This diagonal-scrolling fighter plane shooter remains one of the finest games the 8-bit Atari ever saw. The whole thing is just so well designed, from the 'Rule Britannia' opening theme to the smooth scrolling graphics and addictive gameplay. A mixture of enemy planes and ground targets, and a raid on the enemy city for those who make it that far. I actually completed this game on the highest level once - perhaps my greatest moment of gaming?
|eppy2000 - 07/10/2007|
This game is also on my top ten list of greatest Atari 8-bit games. Synapse really cared about Atari computers. Polin took a Zaxxon concept, and made something quite original out of it. Top notch graphics & sound, smooth gameplay, and entertainment value makes this a winner all around. My favorite parts of the game is going into the inner cities and the final bombing runs. It took practice to get it done quickly and accurately! Like Star Raiders, I always wanted to play again to see if I could get a higher ranking. To date, my best is Blue Max, Class 3.
|steve - 25/07/2007|
This has to be one of the top ten greatest games on any platform in modern history! The graphics are functional and attractive, the sound is realistic and spot on, and the gameplay well. The gameplay is beautifully curved from mastering the altitude, shooting in coming planes and landing, through to reaching the city level.
Gameplay is what it is all about and Blue Max is as perfect as they come.
|ZombiE - 09/05/2007|
One of the best games on Atari! Great playability and fast shooter.
If anyone want to try my own 3D version of Blue Max, then look at: http://gad.art.pl/opis.php?i=352&kat=0&od=0&srt=1
The site is in Polish, but "Wersja instalacyjna" link is a download and game is in English. This is a beta release.
|Jim Kuchera - 19/12/2006|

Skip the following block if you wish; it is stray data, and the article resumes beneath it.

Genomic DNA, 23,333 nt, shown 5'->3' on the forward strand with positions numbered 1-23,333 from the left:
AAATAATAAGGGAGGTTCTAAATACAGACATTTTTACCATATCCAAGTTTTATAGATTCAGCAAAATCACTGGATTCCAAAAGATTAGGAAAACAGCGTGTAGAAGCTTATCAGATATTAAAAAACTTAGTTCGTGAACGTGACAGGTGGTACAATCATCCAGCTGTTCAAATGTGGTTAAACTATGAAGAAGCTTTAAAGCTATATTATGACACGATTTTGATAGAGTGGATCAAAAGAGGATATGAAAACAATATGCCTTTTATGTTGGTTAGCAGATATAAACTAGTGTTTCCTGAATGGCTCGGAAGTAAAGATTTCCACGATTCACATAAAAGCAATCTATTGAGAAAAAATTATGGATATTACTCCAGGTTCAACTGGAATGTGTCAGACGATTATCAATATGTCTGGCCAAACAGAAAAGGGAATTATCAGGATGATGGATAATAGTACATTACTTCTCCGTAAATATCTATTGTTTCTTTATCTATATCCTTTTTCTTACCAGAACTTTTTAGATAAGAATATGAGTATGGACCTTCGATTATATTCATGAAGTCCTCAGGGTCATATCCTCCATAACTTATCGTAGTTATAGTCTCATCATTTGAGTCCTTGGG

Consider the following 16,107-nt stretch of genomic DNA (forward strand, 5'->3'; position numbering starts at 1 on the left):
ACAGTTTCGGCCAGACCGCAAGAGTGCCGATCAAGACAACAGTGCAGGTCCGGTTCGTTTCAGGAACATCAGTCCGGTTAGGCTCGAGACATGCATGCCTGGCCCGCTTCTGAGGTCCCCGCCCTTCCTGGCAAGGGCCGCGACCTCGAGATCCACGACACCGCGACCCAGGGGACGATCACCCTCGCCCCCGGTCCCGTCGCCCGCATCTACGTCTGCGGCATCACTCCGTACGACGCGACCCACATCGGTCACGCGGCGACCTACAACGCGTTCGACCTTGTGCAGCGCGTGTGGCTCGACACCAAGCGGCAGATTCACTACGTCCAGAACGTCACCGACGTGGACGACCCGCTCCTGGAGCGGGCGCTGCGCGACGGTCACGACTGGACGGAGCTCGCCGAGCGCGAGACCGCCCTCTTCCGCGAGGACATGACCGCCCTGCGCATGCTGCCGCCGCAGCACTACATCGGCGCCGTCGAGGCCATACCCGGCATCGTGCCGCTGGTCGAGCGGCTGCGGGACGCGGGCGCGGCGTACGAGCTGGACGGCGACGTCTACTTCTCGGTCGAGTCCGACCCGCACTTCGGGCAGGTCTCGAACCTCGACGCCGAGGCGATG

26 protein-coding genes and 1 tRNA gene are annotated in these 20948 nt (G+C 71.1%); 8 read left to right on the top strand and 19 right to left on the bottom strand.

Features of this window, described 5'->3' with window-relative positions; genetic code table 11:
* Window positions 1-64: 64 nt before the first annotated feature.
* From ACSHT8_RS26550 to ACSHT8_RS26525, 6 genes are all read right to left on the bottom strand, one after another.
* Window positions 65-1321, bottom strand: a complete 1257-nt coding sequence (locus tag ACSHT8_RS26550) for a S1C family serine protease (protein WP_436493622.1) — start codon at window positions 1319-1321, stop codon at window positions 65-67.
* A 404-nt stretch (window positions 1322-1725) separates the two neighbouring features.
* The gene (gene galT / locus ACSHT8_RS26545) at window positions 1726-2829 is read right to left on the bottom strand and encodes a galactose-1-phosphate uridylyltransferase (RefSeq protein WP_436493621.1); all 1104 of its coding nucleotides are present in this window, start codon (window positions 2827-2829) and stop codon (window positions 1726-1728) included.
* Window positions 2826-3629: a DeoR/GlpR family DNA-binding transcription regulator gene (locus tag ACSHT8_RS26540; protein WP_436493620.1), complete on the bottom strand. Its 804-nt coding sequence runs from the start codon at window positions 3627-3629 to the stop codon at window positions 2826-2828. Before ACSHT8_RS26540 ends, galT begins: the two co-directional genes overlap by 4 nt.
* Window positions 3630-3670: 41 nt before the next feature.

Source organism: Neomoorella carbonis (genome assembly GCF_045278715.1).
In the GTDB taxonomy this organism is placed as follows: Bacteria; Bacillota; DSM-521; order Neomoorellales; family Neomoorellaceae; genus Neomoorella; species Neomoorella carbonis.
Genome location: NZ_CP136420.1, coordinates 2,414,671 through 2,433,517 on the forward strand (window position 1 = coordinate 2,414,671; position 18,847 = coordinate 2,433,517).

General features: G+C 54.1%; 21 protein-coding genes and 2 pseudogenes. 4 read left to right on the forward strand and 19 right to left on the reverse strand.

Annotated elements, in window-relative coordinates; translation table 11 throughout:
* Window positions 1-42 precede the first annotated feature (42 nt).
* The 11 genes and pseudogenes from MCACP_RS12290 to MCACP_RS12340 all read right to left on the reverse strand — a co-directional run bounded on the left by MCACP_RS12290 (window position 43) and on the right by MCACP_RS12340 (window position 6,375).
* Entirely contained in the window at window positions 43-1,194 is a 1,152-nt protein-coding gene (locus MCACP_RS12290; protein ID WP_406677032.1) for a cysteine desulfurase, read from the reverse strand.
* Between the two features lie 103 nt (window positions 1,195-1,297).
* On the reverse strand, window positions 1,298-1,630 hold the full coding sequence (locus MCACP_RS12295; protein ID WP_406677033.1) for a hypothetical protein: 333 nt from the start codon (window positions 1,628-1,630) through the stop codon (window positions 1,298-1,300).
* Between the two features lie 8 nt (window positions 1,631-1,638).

As with nearly every Synapse title, this one has extreme playability to the max. What a wonderful side-angle scroller. Far more fun to play than the Zaxxon translation, this little block graphics game really draws you in. However, it does take some practice with the stick, and gauging your altitude. I remember the first time I tried to take off, I pulled back on the stick and immediately crashed. Yikes, the stick is in REVERSE. Push forward to take off. Well, small complaint aside, the one is great fun, and well worth looking for on The Net. It's out there somewhere.
|Jeff Sidlosky - 26/06/2005|
I remember playing this game alot as a child (5 - 8 years old), it was one of the primary games I remember playing!
I always found it difficult to land after I completed a level, which was frusterating to say the least.
It wasn't exactly my favorite game, that was probably BoulderDash.
|MIH - 06/03/2005|
One of my private "BIG TEN" of ATARI games...:)
| Electronic Fun · March, 1984||Rating: 4 / 4 |
This is an aerial combat game with more nice touches than the king's party crown. It proves that wartime flying is never easy but when played on a TV screen can at least be entertaining.
As a World War I flying ace, you have the assignment of taking to the air in your biplane and making war hell for the enemy by strafing and bombing everything in sight along the three-quarter... [more]
Originally released by Broderbund Software in 1983, the game is based around the flying exploits of Max Chatsworth, a World War I fighter ace. You control Max – using a joystick – in his fighter-bomber biplane as he seeks revenge for the annihilation of his squadron.
Your mission is to shoot down aircraft, bomb ground installations and penetrate the enemy city. Once there, you must bomb the... [more]